But now, what to do? I, like many others, accepted the initial dire narratives of total, imminent collapse and “got behind” the original “bailout plan.” But now, a few days later, having had a chance to be reminded of the disgraceful behavior of the Democratic majority, which continues to provide no evidence that it has the slightest interest in actually governing; becoming increasingly suspicious, not of President Bush’s intentions but of his “compassionate” tendencies which might be leading him to err on the side of inflating the crisis so as to take responsibility for it; noticing that the sky seems not to have fallen yet (while stipulating that it still might); detecting a somewhat desperate, even “it’s too urgent to explain to you idiots” bullying tone in those urging the bailout; and, finely, have seen among conservative thinkers some other, cheaper, more market friendly alternatives–now, I say no.
And then this no reveals a whole new vision of the stakes in the upcoming election (and, yes, all this is happening in the middle of a rather important Presidential election in such a way as to upset all the carefully laid strategies of both campaigns–neither of which, clearly, has the slightest idea of what to do). This election gives us a choice regarding the meaning of the events of 9/11: either that day was the beginning of the end of victimary blackmail, because we now realize that no payoff can ever satisfy the blackmailer, because each payoff simply confirms the original and incommensurable guilt of the the extortee; or, in some hazy, not quite explainable way, all the bad things that have happened since 9/11 (sliding over imperceptibly into 9/11 itself) are the fault of the Bush Administration and therefore, once that scapegoat (and everthing associated with it) has been sacrificed, all will be right again. Back to the prior status quo in which we perpetually negotiate the terms of blackmail based on the fantasy that a final settlement is just within reach, and less and less incentive remains not simply to jump over to the side of the blackmailers. This is why Obama, in his final, extraordinary and yet unremarked upon, remarks in his first debate with McCain, provided the following criteria for determining the rightness of American policies: prospective immigrants from Third World countries must find them inspiring. That McCain didn’t seem to even notice this bizarre combination of triviality and teachery filled me with the closest thing to despair I have felt in a long time.
John McCain seems capable of thinking of himself, as a public figure, only in terms of “saving the country.” That’s fine–a president can have worse ways of imagining himself. But he has to choose between two versions of this attitude: one, “saving the country” from what may very well be exorbitantly inflated claims about the danger we are in, which will mean covering up, in the interesting of brokering a bi-partisan deal, the deep implication of the entire criminal cult that goes by the name of the Democratic Party in that crisis; or, he can join the Republicans who were either immune to or have snapped out of that hypnotic stance in which one simply insists “we must do something,” and have regrouped around the more salutary “no, instead I think we’ll just stand here for a while,” and ruthlessly, obsessively virulently, rub the faces of the Democrats and Obama above all in the consequences of their decades of, in essence, “laundering” the ideological currency of victimary blackmail–and, in that case, he just may have a chance of saving his country from an Obama Presidency and Democratic control of both houses of Congress and what will be a veritable riot of the Left which is still in a scapegoating mood and has been busy painting targets on the backs of their enemies.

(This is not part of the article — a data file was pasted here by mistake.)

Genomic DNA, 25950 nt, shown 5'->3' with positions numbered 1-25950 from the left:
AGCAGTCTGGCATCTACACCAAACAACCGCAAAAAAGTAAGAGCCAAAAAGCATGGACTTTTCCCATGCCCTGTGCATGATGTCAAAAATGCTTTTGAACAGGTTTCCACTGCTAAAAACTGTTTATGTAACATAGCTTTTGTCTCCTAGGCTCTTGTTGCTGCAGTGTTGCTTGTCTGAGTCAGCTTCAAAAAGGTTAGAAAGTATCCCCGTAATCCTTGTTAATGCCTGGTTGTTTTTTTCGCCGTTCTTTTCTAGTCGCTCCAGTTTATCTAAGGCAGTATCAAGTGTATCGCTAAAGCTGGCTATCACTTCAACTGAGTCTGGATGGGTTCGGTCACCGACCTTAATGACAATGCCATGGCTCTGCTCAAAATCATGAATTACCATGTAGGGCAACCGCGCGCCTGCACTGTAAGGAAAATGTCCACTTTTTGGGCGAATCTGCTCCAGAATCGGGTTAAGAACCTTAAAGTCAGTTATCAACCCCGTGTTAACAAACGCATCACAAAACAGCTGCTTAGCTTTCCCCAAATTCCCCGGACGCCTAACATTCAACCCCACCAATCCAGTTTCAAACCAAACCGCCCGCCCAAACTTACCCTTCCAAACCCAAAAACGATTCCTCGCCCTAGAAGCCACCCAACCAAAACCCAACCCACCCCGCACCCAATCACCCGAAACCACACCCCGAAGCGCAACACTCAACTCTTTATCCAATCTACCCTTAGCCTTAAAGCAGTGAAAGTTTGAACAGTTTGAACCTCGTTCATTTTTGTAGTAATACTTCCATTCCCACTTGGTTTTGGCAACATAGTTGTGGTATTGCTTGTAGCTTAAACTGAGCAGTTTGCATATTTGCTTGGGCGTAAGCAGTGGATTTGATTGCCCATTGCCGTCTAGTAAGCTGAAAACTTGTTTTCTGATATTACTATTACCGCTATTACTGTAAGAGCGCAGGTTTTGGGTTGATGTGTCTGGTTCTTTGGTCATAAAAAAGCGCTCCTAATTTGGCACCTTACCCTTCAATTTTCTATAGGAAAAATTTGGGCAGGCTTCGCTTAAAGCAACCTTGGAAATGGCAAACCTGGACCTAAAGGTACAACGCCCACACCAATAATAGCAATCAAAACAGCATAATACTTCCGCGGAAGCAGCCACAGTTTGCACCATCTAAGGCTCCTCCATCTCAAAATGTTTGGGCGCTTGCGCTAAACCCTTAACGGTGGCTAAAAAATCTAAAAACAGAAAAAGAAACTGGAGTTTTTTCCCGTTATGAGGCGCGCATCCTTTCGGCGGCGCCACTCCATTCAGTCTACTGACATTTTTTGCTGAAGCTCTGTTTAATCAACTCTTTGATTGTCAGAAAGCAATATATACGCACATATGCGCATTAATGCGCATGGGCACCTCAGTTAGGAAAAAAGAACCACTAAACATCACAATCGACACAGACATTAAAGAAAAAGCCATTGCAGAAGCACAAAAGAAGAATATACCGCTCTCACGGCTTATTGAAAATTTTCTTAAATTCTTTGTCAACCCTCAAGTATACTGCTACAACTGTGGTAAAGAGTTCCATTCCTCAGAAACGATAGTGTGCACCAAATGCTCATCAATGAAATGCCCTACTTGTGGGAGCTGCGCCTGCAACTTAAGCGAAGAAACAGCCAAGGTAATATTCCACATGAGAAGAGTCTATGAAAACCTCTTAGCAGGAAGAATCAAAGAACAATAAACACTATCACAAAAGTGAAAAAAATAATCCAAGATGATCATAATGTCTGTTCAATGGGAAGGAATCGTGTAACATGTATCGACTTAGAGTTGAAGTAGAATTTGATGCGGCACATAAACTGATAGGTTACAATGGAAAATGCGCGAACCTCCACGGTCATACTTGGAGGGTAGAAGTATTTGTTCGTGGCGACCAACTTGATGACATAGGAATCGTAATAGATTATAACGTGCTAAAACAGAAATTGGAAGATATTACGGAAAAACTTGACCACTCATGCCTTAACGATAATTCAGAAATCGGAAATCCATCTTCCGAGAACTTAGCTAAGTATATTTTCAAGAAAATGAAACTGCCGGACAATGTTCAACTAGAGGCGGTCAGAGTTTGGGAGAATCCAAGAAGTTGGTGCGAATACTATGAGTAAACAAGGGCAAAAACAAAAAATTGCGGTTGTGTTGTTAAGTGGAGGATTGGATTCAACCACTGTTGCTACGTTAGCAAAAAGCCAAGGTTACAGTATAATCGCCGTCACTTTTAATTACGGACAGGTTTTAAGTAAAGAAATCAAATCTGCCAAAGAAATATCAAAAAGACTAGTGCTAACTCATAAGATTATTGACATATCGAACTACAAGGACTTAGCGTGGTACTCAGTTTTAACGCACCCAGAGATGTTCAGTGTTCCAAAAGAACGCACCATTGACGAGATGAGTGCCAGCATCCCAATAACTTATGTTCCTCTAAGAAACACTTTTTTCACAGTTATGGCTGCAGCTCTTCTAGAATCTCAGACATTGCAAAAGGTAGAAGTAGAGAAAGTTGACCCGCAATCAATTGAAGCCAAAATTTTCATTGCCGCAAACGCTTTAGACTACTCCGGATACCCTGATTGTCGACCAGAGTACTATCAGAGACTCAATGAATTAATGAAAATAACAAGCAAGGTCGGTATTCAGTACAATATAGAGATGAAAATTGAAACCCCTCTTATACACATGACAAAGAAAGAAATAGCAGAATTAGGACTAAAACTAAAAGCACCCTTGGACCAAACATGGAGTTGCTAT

OK, I’m not sounding very “disinterested” myself, am I? But I think I may have located where one “stands” in defense of the market–against every law and every employment of governmental power that gives anyone in the government any interest in who wins in the market place or, for that matter, increases their ability to predict who will win. Doesn’t the rush to scapegoating result from the selection and promotion of preferred winners, with the subsequent skewing of the market place, upsetting of values and suddenly visible and unseemly ties btween the winners in politics and the winner in the marketplace. Right now, there is someone out there with an idea for how to get super-rich by cleaning up at least a good portion of this mess and redistributing values more productively. And none of us could have any idea who that might be or what that idea might look like. My own criterion for any governmental action in the meantime is that they not do anything that gets in his (or her!) way. In the meantime, the public itself seems to be on the side of distinerest–let them sink! seems to be the general idea. Some principled and clever politician might use this event to paint all government interference in the market place as being not only against the interest of most of you but a first step towards a calamity. But first the opposition to the bailout must become increasingly determined, unified and articulate.